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We often hear of the different mindset of the millennial generation – born between 1980 and 1996 – in terms of ideals and perspective. The millennials are often seen as more idealistic and more motivated by purpose than a paycheck. This can be a challenge for a CHRO whose job it is to retain a millennial and provide an environment for them to thrive in the workplace.

Let’s look at a few unique workplace characteristics and statistics of the millennial generation:

  • Millennials work best in a collaborative environment where there is a strong connection to a team concept. They want to work in a setting where inclusion is a priority and where everybody works together to advance team goals. Self-identify and promotion is less important as is the team mission and getting there collectively.
  • Millennials have a reputation for job-hopping. Unattached to organizations and institutions, people from this generation are said to move freely from company to company, more so than any other generation.
  • 21% of millennials say they’ve changed jobs within the past year, which is more than three times the number of non-millennials who report the same. Gallup estimates that millennial turnover costs the U.S. economy $30.5 billion annually.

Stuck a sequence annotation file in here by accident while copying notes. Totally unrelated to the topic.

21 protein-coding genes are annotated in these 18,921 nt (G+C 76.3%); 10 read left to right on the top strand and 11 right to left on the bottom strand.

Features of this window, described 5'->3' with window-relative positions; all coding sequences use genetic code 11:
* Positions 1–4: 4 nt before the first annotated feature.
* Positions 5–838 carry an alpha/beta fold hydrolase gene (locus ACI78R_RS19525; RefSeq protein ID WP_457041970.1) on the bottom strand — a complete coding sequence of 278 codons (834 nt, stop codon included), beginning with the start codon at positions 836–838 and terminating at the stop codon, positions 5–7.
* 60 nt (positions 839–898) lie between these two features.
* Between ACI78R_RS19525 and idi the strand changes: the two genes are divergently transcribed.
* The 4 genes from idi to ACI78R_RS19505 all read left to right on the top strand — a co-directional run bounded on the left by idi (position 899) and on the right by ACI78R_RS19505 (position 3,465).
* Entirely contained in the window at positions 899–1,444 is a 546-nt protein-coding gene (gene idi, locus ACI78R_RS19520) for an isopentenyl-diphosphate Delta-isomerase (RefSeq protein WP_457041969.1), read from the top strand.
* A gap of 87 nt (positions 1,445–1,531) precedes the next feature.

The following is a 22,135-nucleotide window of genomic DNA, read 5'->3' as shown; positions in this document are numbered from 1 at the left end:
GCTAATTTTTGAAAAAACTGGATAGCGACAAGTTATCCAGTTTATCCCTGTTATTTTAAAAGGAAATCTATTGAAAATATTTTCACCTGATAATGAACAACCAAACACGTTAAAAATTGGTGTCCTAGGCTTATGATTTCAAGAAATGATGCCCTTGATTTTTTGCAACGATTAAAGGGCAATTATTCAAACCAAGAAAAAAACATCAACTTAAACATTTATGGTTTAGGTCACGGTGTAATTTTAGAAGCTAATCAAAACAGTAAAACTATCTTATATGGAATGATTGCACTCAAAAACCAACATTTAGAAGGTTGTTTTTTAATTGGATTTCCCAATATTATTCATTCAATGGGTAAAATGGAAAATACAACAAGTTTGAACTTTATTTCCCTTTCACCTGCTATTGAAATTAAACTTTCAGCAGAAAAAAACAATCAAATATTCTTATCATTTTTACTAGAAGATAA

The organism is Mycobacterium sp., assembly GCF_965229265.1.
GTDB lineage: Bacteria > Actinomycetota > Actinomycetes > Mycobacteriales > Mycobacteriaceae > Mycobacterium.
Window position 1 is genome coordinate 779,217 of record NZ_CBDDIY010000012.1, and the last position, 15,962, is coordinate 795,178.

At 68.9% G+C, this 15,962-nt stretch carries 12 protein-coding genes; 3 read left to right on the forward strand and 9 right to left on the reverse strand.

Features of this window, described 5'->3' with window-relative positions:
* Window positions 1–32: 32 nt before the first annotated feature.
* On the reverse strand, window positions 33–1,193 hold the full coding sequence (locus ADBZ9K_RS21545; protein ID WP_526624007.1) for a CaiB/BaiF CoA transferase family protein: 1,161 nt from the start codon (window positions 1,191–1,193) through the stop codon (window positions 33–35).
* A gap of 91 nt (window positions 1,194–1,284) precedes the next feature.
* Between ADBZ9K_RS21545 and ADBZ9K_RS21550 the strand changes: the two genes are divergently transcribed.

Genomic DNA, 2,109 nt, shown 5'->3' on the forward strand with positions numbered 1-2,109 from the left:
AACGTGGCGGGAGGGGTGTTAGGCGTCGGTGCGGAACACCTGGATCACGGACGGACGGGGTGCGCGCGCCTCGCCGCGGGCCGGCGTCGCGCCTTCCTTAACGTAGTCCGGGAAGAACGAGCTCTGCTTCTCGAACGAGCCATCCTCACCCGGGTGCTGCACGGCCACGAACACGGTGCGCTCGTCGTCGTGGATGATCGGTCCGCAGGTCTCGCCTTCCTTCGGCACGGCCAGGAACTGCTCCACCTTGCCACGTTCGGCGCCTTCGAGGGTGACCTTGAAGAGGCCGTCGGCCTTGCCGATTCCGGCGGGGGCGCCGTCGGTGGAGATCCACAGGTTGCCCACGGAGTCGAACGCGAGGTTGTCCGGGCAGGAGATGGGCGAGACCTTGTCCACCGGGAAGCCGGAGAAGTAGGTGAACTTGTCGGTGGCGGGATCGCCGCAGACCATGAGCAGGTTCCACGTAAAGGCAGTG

• 60% of millennials say they are open to a different job opportunity — 15 percentage points higher than the percentage of non-millennial workers who say the same.

Why are millennials so likely to move around? There are many potential reasons, but one could be their low engagement in the workplace. Gallup has found that only 29% of millennials are engaged at work, meaning only about 3 in 10 are emotionally and behaviorally connected to their job and company. Another 16% of millennials are actively disengaged, meaning they are likely to do damage to their company in terms of productivity and advancement of a corporate agenda. The majority of millennials (55%) are not engaged, leading all other generations in this category of worker engagement.

While millennials can come across as wanting more and being demanding, the reality is that they just want a job that feels worthwhile — and they will keep looking until they find it. The goal of the CHRO when it comes to retaining this generation is to engage with them often in order to encourage their value to the organization and inspire teamwork and identity.